“Thou that has given so much to me, give one thing more — a grateful heart.”
The Anglican poet George Herbert, who four hundred years ago, captured with those prayerful words one of life’s deepest truths: that of all gifts the greatest is gratitude.
Thanksgiving week is an annual period when we as a country stop to express our amazement and thank God for our life together in this country and on this earth. “Come ye thankful people, come” the old harvest hymn bids us … give thanks for the fruit of creation, the “purple mountains’ majesty,” the grace of community, the sun in the morning and the moon at night. Sing praise and resolve to be good stewards.
Such thanksgiving and prayerful action is more urgent than usual I believe. Gratitude is in too short supply at the moment. One of the dark enchantments of a consumer society is its way of continually showing us what we do not have and tempting us with what we crave and deserve and need. Like Blake’s Fallen Adam, we find ourselves saying, “I want. I want,” chronically restless and anxious for ever more than we have.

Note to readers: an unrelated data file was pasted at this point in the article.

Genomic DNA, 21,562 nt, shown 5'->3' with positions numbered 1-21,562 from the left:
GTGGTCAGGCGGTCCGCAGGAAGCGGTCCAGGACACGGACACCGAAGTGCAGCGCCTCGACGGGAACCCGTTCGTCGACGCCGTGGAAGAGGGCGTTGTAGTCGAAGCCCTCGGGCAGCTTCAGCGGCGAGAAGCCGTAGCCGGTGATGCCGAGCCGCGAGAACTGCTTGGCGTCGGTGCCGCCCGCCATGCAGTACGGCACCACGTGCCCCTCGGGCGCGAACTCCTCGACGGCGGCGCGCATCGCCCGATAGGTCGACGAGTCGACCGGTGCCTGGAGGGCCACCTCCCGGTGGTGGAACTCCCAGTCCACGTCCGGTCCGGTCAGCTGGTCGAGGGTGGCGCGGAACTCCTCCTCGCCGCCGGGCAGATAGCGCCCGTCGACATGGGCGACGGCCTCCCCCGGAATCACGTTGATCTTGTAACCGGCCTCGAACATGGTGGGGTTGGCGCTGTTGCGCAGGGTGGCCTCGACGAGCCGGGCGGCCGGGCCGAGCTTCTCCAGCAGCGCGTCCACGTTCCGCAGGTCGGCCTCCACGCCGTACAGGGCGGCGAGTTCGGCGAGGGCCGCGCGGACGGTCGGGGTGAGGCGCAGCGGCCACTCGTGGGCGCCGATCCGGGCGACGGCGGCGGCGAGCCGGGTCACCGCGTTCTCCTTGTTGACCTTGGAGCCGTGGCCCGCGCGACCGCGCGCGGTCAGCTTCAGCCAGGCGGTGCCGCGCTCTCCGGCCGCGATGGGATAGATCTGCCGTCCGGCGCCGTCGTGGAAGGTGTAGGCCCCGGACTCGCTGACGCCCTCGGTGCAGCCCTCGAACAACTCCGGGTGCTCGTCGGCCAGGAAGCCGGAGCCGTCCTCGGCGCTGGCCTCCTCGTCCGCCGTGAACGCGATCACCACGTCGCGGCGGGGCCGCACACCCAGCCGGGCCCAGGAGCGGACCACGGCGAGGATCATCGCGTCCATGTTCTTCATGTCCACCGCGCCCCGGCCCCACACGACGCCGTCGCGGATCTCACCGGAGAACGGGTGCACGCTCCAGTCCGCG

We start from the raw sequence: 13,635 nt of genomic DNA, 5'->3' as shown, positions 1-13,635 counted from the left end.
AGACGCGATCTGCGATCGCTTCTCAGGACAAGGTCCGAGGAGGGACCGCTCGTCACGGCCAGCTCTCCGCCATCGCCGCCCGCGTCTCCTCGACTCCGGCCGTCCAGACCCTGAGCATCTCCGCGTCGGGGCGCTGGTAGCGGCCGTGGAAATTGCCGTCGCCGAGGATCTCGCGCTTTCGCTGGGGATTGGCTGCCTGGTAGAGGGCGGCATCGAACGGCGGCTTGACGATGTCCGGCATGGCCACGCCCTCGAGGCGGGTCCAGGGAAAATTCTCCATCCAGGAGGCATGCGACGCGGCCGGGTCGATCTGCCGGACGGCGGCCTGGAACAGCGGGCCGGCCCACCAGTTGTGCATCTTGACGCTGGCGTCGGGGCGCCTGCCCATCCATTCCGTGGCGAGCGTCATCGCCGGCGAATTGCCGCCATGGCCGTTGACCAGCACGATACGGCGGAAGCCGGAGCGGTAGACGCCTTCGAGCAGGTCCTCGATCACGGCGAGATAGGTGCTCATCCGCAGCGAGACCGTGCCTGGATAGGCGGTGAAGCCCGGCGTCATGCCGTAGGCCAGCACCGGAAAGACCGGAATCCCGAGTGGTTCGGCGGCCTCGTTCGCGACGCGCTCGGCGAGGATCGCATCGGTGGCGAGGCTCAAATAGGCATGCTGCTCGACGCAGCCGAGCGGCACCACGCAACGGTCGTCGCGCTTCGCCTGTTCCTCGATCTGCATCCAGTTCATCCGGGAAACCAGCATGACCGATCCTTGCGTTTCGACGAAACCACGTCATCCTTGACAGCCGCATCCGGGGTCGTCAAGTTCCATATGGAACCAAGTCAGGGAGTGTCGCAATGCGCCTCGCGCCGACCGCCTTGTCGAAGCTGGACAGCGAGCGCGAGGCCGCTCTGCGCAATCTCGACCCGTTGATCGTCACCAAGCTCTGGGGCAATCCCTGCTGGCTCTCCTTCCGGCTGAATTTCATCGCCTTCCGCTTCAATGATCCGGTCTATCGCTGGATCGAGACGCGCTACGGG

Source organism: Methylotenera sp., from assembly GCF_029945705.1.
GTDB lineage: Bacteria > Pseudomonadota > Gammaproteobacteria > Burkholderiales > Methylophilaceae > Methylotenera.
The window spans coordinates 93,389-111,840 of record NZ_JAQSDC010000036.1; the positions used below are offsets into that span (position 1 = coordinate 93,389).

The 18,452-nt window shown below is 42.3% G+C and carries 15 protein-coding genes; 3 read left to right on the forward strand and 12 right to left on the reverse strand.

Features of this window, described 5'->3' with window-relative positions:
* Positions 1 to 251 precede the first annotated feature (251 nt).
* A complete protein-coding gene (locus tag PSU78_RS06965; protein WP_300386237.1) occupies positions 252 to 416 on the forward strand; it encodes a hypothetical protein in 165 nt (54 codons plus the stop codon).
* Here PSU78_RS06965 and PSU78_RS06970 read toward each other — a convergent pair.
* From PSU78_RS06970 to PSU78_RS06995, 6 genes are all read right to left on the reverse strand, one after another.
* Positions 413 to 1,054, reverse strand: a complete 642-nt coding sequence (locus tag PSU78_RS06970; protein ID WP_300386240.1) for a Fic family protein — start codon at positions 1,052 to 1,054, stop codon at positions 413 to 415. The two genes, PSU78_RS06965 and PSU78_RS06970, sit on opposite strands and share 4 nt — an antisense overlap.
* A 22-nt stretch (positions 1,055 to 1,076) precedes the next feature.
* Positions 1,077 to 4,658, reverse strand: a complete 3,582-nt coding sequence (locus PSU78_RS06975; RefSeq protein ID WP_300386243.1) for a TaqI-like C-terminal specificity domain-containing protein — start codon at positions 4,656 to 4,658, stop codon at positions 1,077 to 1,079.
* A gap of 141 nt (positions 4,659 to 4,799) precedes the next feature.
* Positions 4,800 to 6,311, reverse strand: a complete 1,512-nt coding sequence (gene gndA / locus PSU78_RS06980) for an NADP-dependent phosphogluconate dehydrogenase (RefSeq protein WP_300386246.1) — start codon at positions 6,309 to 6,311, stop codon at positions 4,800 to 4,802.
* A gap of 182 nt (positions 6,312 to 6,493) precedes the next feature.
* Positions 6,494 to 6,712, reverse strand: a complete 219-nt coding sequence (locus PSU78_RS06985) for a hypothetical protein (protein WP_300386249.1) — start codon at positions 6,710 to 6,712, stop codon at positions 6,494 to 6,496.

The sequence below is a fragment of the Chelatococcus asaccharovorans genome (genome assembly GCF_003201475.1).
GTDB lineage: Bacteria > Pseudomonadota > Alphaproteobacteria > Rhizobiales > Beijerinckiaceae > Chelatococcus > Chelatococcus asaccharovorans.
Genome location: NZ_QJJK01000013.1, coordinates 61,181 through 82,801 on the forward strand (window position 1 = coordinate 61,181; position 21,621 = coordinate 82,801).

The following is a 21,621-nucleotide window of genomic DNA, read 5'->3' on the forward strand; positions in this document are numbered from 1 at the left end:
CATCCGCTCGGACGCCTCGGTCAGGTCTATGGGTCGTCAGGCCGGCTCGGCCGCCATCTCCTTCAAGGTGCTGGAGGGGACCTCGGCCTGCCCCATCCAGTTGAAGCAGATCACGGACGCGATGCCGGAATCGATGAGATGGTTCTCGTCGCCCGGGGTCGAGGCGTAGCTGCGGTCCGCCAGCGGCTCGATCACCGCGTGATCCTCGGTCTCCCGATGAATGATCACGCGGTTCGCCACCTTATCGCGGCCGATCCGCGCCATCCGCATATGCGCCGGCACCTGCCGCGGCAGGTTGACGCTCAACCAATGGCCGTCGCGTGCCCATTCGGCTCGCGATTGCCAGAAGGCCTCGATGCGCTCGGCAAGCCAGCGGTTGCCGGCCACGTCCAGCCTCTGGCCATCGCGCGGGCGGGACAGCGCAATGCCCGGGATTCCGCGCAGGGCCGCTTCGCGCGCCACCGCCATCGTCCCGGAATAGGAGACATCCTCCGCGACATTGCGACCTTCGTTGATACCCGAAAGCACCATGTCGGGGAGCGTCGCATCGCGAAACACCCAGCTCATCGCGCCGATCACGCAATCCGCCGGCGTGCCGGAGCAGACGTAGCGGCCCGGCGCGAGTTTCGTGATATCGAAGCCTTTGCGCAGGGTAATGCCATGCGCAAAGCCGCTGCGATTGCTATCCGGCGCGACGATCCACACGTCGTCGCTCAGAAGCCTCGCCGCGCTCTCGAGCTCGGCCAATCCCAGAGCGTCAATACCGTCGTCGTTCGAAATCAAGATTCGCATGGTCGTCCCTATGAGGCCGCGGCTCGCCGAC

The only thing which can break that cycle of craving and anxiety is the gift of gratitude. It makes us aware of all that we do have: the grace of every moment of life, the untold riches of the people around us, the simple beauty in our lives. When we look at life with grateful hearts, we see not what is missing but what is there. No matter the problems, there is always enough. Indeed our cups overflow.
Thanksgiving invites us each year not to feast merely on turkey and cranberry sauce, but to discover afresh gratitude as a way of life, an attitude which changes no less than everything. Join us on Thanksgiving Eve, Wednesday, November 24 at 6:30 p.m., for the Interfaith Thanksgiving Community Service on Zoom or in person for a celebration of Holy Eucharist at Bethesda.
I wish you and yours a Happy Thanksgiving and a good beginning on the preparatory season of Advent.